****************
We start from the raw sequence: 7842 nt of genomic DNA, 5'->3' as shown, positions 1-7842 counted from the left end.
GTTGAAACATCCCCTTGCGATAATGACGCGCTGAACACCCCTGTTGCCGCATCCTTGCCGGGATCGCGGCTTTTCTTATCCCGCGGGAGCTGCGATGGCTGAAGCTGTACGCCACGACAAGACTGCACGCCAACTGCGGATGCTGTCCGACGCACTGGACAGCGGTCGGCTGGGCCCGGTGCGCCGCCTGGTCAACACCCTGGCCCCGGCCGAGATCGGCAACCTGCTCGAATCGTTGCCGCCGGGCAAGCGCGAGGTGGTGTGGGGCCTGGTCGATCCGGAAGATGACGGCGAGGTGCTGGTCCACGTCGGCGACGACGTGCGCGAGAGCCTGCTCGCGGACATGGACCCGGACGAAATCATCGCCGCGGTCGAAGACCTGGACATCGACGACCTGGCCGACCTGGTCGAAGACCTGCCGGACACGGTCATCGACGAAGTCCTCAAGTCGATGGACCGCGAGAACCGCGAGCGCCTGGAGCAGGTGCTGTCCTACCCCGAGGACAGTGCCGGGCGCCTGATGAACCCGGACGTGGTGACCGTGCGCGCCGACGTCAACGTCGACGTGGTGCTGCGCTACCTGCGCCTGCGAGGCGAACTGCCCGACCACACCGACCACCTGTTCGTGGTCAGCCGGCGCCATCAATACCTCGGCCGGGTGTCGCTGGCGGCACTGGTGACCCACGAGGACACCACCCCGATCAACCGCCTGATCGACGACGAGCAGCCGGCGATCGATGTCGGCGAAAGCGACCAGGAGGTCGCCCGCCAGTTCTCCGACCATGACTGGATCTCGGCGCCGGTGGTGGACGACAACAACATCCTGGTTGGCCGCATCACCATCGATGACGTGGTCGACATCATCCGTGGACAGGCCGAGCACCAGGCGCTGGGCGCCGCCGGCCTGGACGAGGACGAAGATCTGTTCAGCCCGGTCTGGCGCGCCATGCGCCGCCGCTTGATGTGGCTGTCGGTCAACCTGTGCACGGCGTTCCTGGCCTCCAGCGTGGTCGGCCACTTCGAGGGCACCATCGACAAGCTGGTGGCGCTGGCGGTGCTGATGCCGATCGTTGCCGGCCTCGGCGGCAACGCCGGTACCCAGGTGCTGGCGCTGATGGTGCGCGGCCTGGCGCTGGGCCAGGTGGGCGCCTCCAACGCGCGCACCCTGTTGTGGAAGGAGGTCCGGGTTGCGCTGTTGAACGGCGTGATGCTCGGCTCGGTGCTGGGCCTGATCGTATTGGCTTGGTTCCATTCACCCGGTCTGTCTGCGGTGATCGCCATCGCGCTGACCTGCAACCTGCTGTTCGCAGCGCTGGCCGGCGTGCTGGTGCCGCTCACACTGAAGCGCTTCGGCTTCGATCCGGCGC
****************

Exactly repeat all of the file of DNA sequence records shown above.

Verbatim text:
We start from the raw sequence: 7842 nt of genomic DNA, 5'->3' as shown, positions 1-7842 counted from the left end.
GTTGAAACATCCCCTTGCGATAATGACGCGCTGAACACCCCTGTTGCCGCATCCTTGCCGGGATCGCGGCTTTTCTTATCCCGCGGGAGCTGCGATGGCTGAAGCTGTACGCCACGACAAGACTGCACGCCAACTGCGGATGCTGTCCGACGCACTGGACAGCGGTCGGCTGGGCCCGGTGCGCCGCCTGGTCAACACCCTGGCCCCGGCCGAGATCGGCAACCTGCTCGAATCGTTGCCGCCGGGCAAGCGCGAGGTGGTGTGGGGCCTGGTCGATCCGGAAGATGACGGCGAGGTGCTGGTCCACGTCGGCGACGACGTGCGCGAGAGCCTGCTCGCGGACATGGACCCGGACGAAATCATCGCCGCGGTCGAAGACCTGGACATCGACGACCTGGCCGACCTGGTCGAAGACCTGCCGGACACGGTCATCGACGAAGTCCTCAAGTCGATGGACCGCGAGAACCGCGAGCGCCTGGAGCAGGTGCTGTCCTACCCCGAGGACAGTGCCGGGCGCCTGATGAACCCGGACGTGGTGACCGTGCGCGCCGACGTCAACGTCGACGTGGTGCTGCGCTACCTGCGCCTGCGAGGCGAACTGCCCGACCACACCGACCACCTGTTCGTGGTCAGCCGGCGCCATCAATACCTCGGCCGGGTGTCGCTGGCGGCACTGGTGACCCACGAGGACACCACCCCGATCAACCGCCTGATCGACGACGAGCAGCCGGCGATCGATGTCGGCGAAAGCGACCAGGAGGTCGCCCGCCAGTTCTCCGACCATGACTGGATCTCGGCGCCGGTGGTGGACGACAACAACATCCTGGTTGGCCGCATCACCATCGATGACGTGGTCGACATCATCCGTGGACAGGCCGAGCACCAGGCGCTGGGCGCCGCCGGCCTGGACGAGGACGAAGATCTGTTCAGCCCGGTCTGGCGCGCCATGCGCCGCCGCTTGATGTGGCTGTCGGTCAACCTGTGCACGGCGTTCCTGGCCTCCAGCGTGGTCGGCCACTTCGAGGGCACCATCGACAAGCTGGTGGCGCTGGCGGTGCTGATGCCGATCGTTGCCGGCCTCGGCGGCAACGCCGGTACCCAGGTGCTGGCGCTGATGGTGCGCGGCCTGGCGCTGGGCCAGGTGGGCGCCTCCAACGCGCGCACCCTGTTGTGGAAGGAGGTCCGGGTTGCGCTGTTGAACGGCGTGATGCTCGGCTCGGTGCTGGGCCTGATCGTATTGGCTTGGTTCCATTCACCCGGTCTGTCTGCGGTGATCGCCATCGCGCTGACCTGCAACCTGCTGTTCGCAGCGCTGGCCGGCGTGCTGGTGCCGCTCACACTGAAGCGCTTCGGCTTCGATCCGGCGC